Say you want to lease a car for three years. It’s worth £10,000 new and the finance company predicts that it'll be worth £6,000 in year three so the depreciation is £4,000. With car leasing, you pay that £4,000 plus a little extra profit for the broker.

Now there are a whole load of factors that influence the depreciation of a car. Here’s a quick look at the three biggest factors.

  • Make and Model: Some cars depreciate faster than others. A Range Rover Sport, for example, will lose just 34% of its value over three years. A Renault Zoe, on the other hand, is reported to lose up to 82% of its value over three years. That means you can often get great deals on more expensive (but slower depreciating) cars as leasing prices are dependent on the depreciation of a car and not its list price.
  • Mileage: All things being equal, cars with low mileages are worth more than cars with high mileages. After all, the components have all worked less and are less likely to fail. So the more you drive during your lease, the more your car will depreciate. (And the more you’ll need to pay.)
  • Term Length: Cars depreciate fastest in their first year, after which the rate of depreciation gets slower and slower as time goes on. That means leasing contracts get cheaper (per year) the longer they are. A four-year contract is cheaper than a three-year contract and so on.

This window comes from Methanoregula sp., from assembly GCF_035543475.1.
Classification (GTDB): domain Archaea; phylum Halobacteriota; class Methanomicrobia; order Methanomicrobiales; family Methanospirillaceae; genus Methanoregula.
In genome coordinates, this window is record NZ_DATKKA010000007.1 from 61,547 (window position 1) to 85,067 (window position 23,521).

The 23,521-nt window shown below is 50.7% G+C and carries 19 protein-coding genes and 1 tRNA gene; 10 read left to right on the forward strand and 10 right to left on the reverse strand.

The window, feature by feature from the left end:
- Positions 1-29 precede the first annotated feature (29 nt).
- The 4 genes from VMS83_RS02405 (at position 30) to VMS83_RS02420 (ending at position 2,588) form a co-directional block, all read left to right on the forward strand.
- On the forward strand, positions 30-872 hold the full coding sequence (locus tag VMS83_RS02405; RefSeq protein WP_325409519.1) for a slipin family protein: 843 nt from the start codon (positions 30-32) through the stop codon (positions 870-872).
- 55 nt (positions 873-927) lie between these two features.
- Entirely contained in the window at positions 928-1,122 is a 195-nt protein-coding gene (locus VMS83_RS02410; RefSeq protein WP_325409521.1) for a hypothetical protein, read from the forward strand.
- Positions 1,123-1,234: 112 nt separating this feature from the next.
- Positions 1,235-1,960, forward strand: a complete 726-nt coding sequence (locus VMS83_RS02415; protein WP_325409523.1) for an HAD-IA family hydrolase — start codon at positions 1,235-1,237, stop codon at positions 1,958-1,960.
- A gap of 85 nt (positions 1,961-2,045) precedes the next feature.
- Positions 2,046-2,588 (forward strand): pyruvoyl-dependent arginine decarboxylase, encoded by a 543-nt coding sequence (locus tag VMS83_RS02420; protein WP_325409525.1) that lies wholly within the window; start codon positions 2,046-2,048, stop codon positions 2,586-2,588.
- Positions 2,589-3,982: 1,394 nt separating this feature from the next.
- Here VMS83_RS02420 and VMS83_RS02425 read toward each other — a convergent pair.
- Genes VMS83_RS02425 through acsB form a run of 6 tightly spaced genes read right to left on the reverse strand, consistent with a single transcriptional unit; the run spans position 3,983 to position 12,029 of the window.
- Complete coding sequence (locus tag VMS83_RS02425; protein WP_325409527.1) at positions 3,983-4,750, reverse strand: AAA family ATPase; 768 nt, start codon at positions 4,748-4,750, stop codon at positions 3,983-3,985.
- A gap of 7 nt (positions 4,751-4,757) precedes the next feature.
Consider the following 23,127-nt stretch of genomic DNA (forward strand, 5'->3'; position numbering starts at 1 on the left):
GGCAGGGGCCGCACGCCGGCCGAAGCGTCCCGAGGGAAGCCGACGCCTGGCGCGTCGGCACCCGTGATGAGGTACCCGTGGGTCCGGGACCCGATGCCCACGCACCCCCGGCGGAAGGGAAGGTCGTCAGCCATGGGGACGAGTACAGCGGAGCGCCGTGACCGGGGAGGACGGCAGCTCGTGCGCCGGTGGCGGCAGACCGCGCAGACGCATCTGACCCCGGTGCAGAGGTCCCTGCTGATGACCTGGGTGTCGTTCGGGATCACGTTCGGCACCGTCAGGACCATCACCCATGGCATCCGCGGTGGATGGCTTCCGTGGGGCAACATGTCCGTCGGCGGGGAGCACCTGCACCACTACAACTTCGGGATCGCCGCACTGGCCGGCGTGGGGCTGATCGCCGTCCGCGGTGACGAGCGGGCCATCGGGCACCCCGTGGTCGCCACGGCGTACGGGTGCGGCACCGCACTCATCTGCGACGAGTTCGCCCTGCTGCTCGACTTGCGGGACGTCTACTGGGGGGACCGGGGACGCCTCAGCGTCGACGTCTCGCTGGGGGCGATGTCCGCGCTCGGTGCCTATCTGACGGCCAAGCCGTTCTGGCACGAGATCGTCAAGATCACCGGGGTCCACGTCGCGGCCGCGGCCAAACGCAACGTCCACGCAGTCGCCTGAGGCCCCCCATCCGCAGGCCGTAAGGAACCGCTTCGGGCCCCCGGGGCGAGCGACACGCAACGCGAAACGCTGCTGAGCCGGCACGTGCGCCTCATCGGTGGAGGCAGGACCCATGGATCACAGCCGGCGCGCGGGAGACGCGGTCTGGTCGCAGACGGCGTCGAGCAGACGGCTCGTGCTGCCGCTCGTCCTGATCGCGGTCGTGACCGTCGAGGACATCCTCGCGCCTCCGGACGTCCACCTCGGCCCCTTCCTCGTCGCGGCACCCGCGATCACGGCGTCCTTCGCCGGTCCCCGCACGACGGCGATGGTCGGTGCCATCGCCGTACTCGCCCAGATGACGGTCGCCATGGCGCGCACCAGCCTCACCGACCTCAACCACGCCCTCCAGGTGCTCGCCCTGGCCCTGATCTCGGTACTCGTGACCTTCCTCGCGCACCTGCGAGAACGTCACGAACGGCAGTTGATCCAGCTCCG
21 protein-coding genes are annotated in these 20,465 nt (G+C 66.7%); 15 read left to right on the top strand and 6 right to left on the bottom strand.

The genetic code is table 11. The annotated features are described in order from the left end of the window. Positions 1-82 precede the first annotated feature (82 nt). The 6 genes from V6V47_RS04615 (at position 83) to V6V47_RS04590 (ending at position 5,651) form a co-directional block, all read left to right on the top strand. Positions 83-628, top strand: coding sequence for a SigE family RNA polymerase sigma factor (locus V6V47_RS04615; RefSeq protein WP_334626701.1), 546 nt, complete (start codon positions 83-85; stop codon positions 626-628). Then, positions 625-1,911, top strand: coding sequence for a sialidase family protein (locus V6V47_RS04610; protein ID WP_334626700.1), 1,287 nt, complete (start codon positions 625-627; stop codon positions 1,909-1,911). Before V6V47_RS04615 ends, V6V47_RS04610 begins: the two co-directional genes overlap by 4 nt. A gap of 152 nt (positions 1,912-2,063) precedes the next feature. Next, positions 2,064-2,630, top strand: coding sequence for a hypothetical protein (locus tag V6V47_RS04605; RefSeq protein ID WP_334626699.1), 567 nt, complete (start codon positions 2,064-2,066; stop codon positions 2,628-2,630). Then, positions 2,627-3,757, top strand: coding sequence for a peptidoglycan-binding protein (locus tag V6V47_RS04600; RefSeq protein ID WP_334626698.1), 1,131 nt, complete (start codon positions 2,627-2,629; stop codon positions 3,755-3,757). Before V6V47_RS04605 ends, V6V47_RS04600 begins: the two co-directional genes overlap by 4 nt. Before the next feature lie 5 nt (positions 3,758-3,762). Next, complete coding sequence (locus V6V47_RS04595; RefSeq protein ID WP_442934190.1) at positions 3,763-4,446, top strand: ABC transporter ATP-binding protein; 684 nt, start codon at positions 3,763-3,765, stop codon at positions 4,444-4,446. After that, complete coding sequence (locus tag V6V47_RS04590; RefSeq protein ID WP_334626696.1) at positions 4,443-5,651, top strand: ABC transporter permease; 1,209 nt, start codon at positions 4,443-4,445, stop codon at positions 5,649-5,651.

Will I get stung by extra charges?

While personal contract hire is often sold as fixed-price motoring, there are some extra charges that can kick in near the end of your contract. The three most common ones are damage, excess mileage and repairs.

First up, damage. Damage is a bit of a tricky one as cars naturally pick up a bit of wear and tear as you use them. Little dings in the bodywork, slight wear on the seats, small scrapes on the interior — that sort of thing. The finance company expects this sort of wear and works it into their depreciation calculations.

(The BVRLA publishes wear and tear guidelines so everyone is on the same page. Check them out here.)

While some wear and tear is generally permitted, anything over fair wear and tear is not. If you return your car with larger scrapes, deep dents, cracks in the glass, rips in the fabric and that sort of thing, it needs to be repaired so your finance company can sell the car on at the end of your contract. And it's you that has to pay for it.

Next up, excess mileage. Before you begin your contract, you tell the broker how far you plan to travel and they use that number to more accurately calculate the depreciation on the car. (Remember earlier when we talked about the link between mileage and depreciation?)

If you travel further than you said you would, the car is suddenly worth less than they estimated and someone has to pay the difference. Here's a quick example.

  • 3-year-old car with 10,000 miles: £15,000
  • 3-year-old car with 30,000 miles: £10,000

Since excess mileage fees are usually quotes per mile, they tend to look really small — 5p per mile, 7.2p pence per mile and so on — but they can add up quickly.

Let’s say the the second car above said they would only travel 25,000 miles per year. That’s an extra 5,000 miles at 7.2p per mile or £360!

Finally, there are repairs. All new lease cars are covered by the manufacturer warranty but if your lease extends past the warranty, you are liable for all repair bills should components start breaking. Usually this only happens in the last year of a four-year lease but it's still something to consider.